Perforator free flaps harvested from the abdomen or buttock are excellent options for breast reconstruction. They enable the reconstructive surgeon to recreate a breast with skin and fat while leaving muscle at the donor site undisturbed. The gluteal artery perforator free flap using buttock tissue was first introduced by the authors’ group in 1993. Of the 279 gluteal artery perforator flaps, the authors have performed for breast reconstruction, 220 have been based on the superior gluteal artery and 59 have been based on the inferior gluteal artery. The authors have found that for some women with excess tissue in the upper buttock and hip area, use of the gluteal artery perforator flap resulted in an improvement at the donor site, whereas for others the aesthetic unit of the buttock was clearly disrupted. Therefore, the authors have recently been placing the scar in the inferior buttock crease to improve donor-site aesthetics.Methods:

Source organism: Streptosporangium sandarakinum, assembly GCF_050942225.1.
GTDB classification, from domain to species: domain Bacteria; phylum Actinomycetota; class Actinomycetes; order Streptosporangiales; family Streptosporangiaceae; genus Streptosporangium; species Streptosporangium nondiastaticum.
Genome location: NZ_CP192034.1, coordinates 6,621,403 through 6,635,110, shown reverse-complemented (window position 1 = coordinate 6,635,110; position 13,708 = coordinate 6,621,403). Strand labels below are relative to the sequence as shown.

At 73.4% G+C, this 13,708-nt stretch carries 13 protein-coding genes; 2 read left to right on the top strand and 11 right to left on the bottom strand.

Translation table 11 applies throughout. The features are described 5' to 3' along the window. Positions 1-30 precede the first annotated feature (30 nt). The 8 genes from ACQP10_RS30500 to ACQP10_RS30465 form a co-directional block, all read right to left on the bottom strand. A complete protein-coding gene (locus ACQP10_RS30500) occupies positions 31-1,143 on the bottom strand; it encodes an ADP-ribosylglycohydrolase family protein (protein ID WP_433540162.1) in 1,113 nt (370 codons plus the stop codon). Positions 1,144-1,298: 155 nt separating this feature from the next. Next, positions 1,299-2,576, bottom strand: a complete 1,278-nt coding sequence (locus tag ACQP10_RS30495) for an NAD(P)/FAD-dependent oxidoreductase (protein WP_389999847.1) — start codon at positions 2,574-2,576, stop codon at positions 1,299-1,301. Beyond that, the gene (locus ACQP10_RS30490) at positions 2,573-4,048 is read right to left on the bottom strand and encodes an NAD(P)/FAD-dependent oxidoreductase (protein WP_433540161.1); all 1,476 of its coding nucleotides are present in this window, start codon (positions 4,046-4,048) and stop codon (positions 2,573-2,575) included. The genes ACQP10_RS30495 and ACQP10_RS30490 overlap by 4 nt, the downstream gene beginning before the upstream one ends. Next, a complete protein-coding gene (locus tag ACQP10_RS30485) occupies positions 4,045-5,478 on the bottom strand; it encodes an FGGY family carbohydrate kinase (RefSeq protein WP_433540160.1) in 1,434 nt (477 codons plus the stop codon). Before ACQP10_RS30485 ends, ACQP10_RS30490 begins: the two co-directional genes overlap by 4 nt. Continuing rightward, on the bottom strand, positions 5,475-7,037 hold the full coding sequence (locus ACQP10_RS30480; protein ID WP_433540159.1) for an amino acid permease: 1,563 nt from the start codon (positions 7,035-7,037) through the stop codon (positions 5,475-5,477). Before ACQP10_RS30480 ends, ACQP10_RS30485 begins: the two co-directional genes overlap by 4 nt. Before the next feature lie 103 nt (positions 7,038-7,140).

The authors have now performed 31 in-the-crease inferior gluteal artery perforator free flaps for breast reconstruction and found that the results are very favorable.Results:
The removal of tissue from the inferior buttock results in a tightened, lifted appearance. The resultant scar is well concealed within the infrabuttock crease, and exposure or injury of the sciatic nerve has not occurred. Extended beveling at this site is also possible, with less risk of causing an unsightly depression. The final aesthetic result of the scar lying within the inferior buttock crease is very favorable. All patients report satisfaction with the donor site. Complications included one total flap loss, two reoperations for venous congestion, one hematoma, two cases with delayed wound healing at the recipient site, and one with delayed wound healing at the buttock.Conclusion:
The in-the-crease inferior gluteal artery perforator flap from the buttock is now the authors’ primary alternative to the deep inferior epigastric perforator flap from the abdomen for breast reconstruction.